Before turning to the merits of these arguments, the Court addresses several preliminary points. First, the Reynolds Audit was apparently intended to include withdrawn cases, even though it failed to do so. In that regard, page one of the audit instrument required auditors to indicate the disposition of the application being reviewed. One of the six check boxes provided on the audit instrument was for "WD" (withdrawn) applications.*fn10 Further, the City defendants' expert report observed that "[t]he instrument was designed to capture Job Center and Income Support Center performance in . . . (d) making separate determinations or referrals for Food Stamps or Medicaid where cash assistance was denied or the application was withdrawn." O'Neill 2d Rpt. ¶ 9 (emphasis added).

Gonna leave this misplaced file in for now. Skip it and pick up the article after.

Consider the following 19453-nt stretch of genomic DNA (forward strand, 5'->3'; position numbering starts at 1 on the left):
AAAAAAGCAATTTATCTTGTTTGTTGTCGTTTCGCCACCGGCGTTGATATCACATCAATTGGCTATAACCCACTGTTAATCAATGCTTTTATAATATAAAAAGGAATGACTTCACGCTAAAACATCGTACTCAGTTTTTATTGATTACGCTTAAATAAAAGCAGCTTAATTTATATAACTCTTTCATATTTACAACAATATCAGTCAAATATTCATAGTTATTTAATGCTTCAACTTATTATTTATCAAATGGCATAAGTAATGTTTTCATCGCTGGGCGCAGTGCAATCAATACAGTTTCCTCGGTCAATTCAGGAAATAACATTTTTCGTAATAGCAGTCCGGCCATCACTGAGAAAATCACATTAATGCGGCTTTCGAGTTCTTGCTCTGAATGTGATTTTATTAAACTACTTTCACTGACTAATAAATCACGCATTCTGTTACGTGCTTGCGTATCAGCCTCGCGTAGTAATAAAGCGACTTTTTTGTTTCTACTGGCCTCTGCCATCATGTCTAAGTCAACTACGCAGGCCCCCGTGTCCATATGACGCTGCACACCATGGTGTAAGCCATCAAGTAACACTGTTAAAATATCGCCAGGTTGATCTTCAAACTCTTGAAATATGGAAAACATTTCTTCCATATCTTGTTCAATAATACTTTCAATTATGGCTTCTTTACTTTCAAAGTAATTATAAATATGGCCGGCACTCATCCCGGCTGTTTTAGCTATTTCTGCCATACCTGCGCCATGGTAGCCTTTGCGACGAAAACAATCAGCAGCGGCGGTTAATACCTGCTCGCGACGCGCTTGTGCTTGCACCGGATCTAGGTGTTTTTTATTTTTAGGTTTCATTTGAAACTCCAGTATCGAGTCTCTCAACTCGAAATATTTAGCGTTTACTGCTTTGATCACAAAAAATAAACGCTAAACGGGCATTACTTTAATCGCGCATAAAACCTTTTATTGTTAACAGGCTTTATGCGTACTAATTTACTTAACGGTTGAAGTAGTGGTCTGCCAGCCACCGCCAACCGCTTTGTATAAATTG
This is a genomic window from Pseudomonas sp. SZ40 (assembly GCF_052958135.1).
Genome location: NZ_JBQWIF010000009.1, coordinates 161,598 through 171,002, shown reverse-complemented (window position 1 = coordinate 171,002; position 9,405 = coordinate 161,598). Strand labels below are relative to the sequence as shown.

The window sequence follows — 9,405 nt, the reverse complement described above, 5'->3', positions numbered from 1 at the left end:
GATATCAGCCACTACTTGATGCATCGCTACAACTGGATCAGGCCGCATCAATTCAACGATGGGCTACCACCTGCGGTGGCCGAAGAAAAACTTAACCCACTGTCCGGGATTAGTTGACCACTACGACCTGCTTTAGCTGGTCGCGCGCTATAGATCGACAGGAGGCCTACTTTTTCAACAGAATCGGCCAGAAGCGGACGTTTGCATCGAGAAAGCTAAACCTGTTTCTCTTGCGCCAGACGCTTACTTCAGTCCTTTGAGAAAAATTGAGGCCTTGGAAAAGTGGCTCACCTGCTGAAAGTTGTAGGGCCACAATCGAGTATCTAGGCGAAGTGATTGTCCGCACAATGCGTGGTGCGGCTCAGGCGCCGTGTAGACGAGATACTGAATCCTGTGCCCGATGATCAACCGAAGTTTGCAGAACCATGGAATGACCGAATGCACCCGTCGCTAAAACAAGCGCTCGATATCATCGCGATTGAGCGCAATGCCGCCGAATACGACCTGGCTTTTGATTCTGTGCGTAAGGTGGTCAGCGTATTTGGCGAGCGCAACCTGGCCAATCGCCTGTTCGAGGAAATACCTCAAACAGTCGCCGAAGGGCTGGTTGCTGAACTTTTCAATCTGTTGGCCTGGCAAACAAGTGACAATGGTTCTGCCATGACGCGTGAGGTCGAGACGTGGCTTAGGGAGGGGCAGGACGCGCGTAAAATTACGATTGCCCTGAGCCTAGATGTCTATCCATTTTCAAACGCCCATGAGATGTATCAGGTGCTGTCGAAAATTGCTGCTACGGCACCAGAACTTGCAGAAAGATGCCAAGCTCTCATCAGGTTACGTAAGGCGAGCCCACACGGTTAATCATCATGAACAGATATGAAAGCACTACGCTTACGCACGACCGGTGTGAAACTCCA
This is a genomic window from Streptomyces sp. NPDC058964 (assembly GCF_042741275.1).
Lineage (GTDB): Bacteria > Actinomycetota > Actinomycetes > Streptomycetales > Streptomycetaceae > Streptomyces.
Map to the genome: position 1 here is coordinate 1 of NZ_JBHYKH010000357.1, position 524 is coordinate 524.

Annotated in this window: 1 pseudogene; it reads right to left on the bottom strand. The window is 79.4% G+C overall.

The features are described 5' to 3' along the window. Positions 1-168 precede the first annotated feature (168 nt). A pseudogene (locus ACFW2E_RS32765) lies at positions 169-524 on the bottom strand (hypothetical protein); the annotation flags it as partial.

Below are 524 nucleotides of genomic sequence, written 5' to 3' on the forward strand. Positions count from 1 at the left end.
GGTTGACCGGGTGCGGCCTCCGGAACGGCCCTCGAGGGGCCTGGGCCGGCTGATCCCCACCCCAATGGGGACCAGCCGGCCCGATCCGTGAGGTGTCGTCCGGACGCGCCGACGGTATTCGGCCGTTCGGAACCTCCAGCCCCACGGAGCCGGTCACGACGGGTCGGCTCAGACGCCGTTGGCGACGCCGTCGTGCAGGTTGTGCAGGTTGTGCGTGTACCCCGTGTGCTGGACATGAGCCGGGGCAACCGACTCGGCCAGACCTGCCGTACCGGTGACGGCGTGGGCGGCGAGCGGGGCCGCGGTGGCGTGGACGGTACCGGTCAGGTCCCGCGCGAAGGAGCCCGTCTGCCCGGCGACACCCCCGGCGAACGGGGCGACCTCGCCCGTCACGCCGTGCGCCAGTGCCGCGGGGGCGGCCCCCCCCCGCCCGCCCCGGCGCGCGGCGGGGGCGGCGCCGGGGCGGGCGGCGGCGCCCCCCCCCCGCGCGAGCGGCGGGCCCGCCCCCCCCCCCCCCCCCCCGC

Nevertheless, the expert reports submitted by the City defendants in advance of the evidentiary hearing failed to account for the absence of withdrawn cases from the NYCWAY and EVR databases. By way of illustration, Table I of the City defendants' expert report (City Ex. 1) provided statistical breakdowns of dispositions for the job center and income support center samples, as well as comparative data on dispositions from the NYCWAY and EVR databases. The table lists only five of the six disposition categories: application pending, single-issue, acceptance, rejected, and single-issue closed. Withdrawn cases are not mentioned, even though the 12 cases that were included in the Reynolds Audit constituted 0.8% of the job center sample and 0.5% of the income support center sample. (Faust 2d Rpt. ¶ 60)